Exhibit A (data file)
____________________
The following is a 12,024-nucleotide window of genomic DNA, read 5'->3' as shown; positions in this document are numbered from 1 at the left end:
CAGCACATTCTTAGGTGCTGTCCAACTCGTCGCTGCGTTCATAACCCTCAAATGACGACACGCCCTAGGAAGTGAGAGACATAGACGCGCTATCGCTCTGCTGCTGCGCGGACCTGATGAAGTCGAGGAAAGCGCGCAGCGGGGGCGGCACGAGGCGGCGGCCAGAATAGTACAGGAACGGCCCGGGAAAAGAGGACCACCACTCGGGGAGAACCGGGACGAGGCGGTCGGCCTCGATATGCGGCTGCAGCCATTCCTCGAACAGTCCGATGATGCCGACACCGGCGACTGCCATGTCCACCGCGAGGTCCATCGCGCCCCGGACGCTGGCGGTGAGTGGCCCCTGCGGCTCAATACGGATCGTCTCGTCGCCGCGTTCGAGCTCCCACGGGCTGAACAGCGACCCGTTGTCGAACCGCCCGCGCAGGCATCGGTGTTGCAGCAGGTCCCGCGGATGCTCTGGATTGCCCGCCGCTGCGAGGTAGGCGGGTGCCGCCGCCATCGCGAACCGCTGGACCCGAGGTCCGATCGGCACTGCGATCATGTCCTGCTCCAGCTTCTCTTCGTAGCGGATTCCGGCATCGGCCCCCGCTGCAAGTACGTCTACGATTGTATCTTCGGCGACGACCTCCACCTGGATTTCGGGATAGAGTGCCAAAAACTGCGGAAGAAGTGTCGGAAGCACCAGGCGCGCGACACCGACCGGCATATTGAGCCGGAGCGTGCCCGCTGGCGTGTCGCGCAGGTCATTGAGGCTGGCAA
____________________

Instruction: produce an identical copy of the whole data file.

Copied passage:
The following is a 12,024-nucleotide window of genomic DNA, read 5'->3' as shown; positions in this document are numbered from 1 at the left end:
CAGCACATTCTTAGGTGCTGTCCAACTCGTCGCTGCGTTCATAACCCTCAAATGACGACACGCCCTAGGAAGTGAGAGACATAGACGCGCTATCGCTCTGCTGCTGCGCGGACCTGATGAAGTCGAGGAAAGCGCGCAGCGGGGGCGGCACGAGGCGGCGGCCAGAATAGTACAGGAACGGCCCGGGAAAAGAGGACCACCACTCGGGGAGAACCGGGACGAGGCGGTCGGCCTCGATATGCGGCTGCAGCCATTCCTCGAACAGTCCGATGATGCCGACACCGGCGACTGCCATGTCCACCGCGAGGTCCATCGCGCCCCGGACGCTGGCGGTGAGTGGCCCCTGCGGCTCAATACGGATCGTCTCGTCGCCGCGTTCGAGCTCCCACGGGCTGAACAGCGACCCGTTGTCGAACCGCCCGCGCAGGCATCGGTGTTGCAGCAGGTCCCGCGGATGCTCTGGATTGCCCGCCGCTGCGAGGTAGGCGGGTGCCGCCGCCATCGCGAACCGCTGGACCCGAGGTCCGATCGGCACTGCGATCATGTCCTGCTCCAGCTTCTCTTCGTAGCGGATTCCGGCATCGGCCCCCGCTGCAAGTACGTCTACGATTGTATCTTCGGCGACGACCTCCACCTGGATTTCGGGATAGAGTGCCAAAAACTGCGGAAGAAGTGTCGGAAGCACCAGGCGCGCGACACCGACCGGCATATTGAGCCGGAGCGTGCCCGCTGGCGTGTCGCGCAGGTCATTGAGGCTGGCAA